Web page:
ORIGINALLY WRITTEN PAUL PENNER
Imagine turning on your television and watching this promotional spot:
Tonight’s all new “Survivor” show pits fiercely independent farmers against fanatical environmentalists. Each sod buster will be teamed up with a tree hugger, while both are tied to a Redwood tree-not on the ground, but 100 feet in the air. Each person will be standing on a small platform.
But wait, if you think this is exciting, it gets even better. In one hand, they both have a remote control device that allows them to activate a trap door under their opponent and send that opponent to his or her death. In the other hand, they must hold a two-gallon pail full of highly toxic pesticide.
Who knows what will happen! Come, watch these two arch enemies fight to the death-or make peace so they both survive and save Planet Earth!”
Now that’s a “Survivor” show some diehard fans might even watch.
It also would get more national media attention than did the recent Ag Day 2002 I participated in last March in Chicago.
While a group of farmers and journalists engaged in meaningful dialogue inside a downtown television studio, elsewhere, life continued as usual. No national media were present to cover this story. We didn’t even register a blip on their radar screen.
The challenge to farmers-to capture the public’s attention-is formidable. The challenge to improve the farmer’s image in the eyes of the consumer seems even more daunting.
The process of educating the mostly urban American consumer became a learning process of our own, for farmer-panelists and journalists alike.
For instance, when it comes to food-purchasing decisions, we learned that female readers of a major women’s magazine (published by the Meredith Corp.) were dominated by one factor: the food must taste good. It outpaced all other concerns, including convenience, safety and environmental issues.
I was skeptical at first, but as the discussion evolved, I understood when I compared the Meredith journalist’s claims to my own choices. My buying habits are heavily influenced by taste. I love the spicy flavor of Applebee’s “Bourbon Street Steak.” But if I get a steak that is not made to my preferences, chances are I will look elsewhere the next time I eat out.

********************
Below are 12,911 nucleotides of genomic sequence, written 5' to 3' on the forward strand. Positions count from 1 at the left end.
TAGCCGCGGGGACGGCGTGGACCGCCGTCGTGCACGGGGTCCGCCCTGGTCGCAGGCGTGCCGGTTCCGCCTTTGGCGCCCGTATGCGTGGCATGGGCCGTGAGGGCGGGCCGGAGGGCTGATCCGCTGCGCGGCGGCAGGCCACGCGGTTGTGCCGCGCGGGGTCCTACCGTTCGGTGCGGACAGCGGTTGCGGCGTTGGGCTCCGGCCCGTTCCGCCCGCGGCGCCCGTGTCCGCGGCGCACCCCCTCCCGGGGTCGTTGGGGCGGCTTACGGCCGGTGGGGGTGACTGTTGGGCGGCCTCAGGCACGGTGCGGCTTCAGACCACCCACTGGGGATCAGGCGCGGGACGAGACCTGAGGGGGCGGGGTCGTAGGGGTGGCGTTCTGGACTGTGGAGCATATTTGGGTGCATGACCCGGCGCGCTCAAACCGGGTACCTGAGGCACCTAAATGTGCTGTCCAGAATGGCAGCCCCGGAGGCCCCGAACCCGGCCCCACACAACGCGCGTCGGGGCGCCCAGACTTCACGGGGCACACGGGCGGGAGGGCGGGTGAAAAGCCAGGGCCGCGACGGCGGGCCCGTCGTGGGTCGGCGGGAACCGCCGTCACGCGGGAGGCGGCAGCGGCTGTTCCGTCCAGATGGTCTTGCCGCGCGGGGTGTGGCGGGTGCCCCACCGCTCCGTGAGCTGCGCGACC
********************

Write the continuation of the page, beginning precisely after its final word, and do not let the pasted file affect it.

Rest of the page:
Another issue that presented itself was environmentalists’ allegations that farmers were either unable or unwilling to care for the environment, and that farmers were clueless to the impact their farm operations had on the environment.
Farm panelists’ responses to these allegations were factual and convincing-at least to me and the small-town, agriculturally savvy journalists. My sense was they were “preaching to the choir.”
As the discussion wore on, a journalist reminded us that sensationalism grabs the reader and extreme headlines sell papers.
In today’s culture, it matters little that headlines do not always tell the truth, that allegations are not always supported by credible research.
For instance, the Alar scare that destroyed the domestic apple market and severely damaged the domestic apple industry was used as an example. Scientific research clearly did not support the claims that Alar, as it was being used, was harmful to humans.
Another, more recent, example cited was the alleged outbreak of BSE in a herd of cattle in the United States. American livestock producers lost millions of dollars as markets collapsed. Even though the lab tests had not been completed, the journalist who broke the story did not wait to confirm the allegations. The tests were negative, but the impact of the premature and erroneous story was immediate and devastating in the marketplace.
One can only speculate the reasons why the journalist jumped the gun on the story. What seems to matter most these days is capturing the reader’s attention-and altering the reader’s opinion and buying habits.
Most participants of the symposium agreed: If we want to combat negative national press coverage and improve the farmer’s image, we must grab the urban reader’s attention. A dramatic engagement by supporters of farmers is necessary. Otherwise, the facts seem to be boring, irrelevant and not even credible.
So, how does one grab the attention of the urban masses? Good question.
For starters, perhaps we could begin in smaller, less dramatic ways that help to build bridges of communication within the urban media. As mentioned at the Ag Day symposium, farmers and farm groups should organize more “on farm” visits with journalists. One panelist suggested allowing visitors to view herbicide application records, to support farmer’s claims of responsible, environmental stewardship.
If that doesn’t get media attention, more dramatic ways to capture the reader’s imagination should be explored.